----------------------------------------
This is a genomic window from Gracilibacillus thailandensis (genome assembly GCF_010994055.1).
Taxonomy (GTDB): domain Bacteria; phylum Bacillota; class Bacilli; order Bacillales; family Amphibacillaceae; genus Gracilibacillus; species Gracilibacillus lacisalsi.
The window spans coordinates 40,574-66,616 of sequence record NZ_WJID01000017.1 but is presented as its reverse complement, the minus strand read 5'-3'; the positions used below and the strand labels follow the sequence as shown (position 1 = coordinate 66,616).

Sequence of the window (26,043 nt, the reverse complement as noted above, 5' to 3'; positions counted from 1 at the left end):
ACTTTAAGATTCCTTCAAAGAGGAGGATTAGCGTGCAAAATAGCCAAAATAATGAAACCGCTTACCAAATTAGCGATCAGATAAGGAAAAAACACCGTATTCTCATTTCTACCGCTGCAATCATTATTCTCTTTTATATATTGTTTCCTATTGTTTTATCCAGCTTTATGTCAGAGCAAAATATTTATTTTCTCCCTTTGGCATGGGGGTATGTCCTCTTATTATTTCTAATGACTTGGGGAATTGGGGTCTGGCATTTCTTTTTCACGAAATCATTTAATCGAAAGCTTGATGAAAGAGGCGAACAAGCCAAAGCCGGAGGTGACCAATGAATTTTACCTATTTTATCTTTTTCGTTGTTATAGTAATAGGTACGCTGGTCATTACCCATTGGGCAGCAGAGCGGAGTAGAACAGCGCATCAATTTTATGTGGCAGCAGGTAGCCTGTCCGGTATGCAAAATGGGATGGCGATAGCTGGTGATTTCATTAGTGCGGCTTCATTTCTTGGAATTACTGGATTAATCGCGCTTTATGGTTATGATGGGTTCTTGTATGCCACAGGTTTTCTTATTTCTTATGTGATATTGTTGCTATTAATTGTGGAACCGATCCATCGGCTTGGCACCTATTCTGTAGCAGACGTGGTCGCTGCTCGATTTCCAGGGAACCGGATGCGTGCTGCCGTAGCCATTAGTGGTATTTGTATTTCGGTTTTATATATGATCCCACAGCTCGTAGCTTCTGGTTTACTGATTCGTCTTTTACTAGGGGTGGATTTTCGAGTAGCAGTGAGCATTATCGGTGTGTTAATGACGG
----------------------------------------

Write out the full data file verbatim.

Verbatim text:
This is a genomic window from Gracilibacillus thailandensis (genome assembly GCF_010994055.1).
Taxonomy (GTDB): domain Bacteria; phylum Bacillota; class Bacilli; order Bacillales; family Amphibacillaceae; genus Gracilibacillus; species Gracilibacillus lacisalsi.
The window spans coordinates 40,574-66,616 of sequence record NZ_WJID01000017.1 but is presented as its reverse complement, the minus strand read 5'-3'; the positions used below and the strand labels follow the sequence as shown (position 1 = coordinate 66,616).

Sequence of the window (26,043 nt, the reverse complement as noted above, 5' to 3'; positions counted from 1 at the left end):
ACTTTAAGATTCCTTCAAAGAGGAGGATTAGCGTGCAAAATAGCCAAAATAATGAAACCGCTTACCAAATTAGCGATCAGATAAGGAAAAAACACCGTATTCTCATTTCTACCGCTGCAATCATTATTCTCTTTTATATATTGTTTCCTATTGTTTTATCCAGCTTTATGTCAGAGCAAAATATTTATTTTCTCCCTTTGGCATGGGGGTATGTCCTCTTATTATTTCTAATGACTTGGGGAATTGGGGTCTGGCATTTCTTTTTCACGAAATCATTTAATCGAAAGCTTGATGAAAGAGGCGAACAAGCCAAAGCCGGAGGTGACCAATGAATTTTACCTATTTTATCTTTTTCGTTGTTATAGTAATAGGTACGCTGGTCATTACCCATTGGGCAGCAGAGCGGAGTAGAACAGCGCATCAATTTTATGTGGCAGCAGGTAGCCTGTCCGGTATGCAAAATGGGATGGCGATAGCTGGTGATTTCATTAGTGCGGCTTCATTTCTTGGAATTACTGGATTAATCGCGCTTTATGGTTATGATGGGTTCTTGTATGCCACAGGTTTTCTTATTTCTTATGTGATATTGTTGCTATTAATTGTGGAACCGATCCATCGGCTTGGCACCTATTCTGTAGCAGACGTGGTCGCTGCTCGATTTCCAGGGAACCGGATGCGTGCTGCCGTAGCCATTAGTGGTATTTGTATTTCGGTTTTATATATGATCCCACAGCTCGTAGCTTCTGGTTTACTGATTCGTCTTTTACTAGGGGTGGATTTTCGAGTAGCAGTGAGCATTATCGGTGTGTTAATGACGG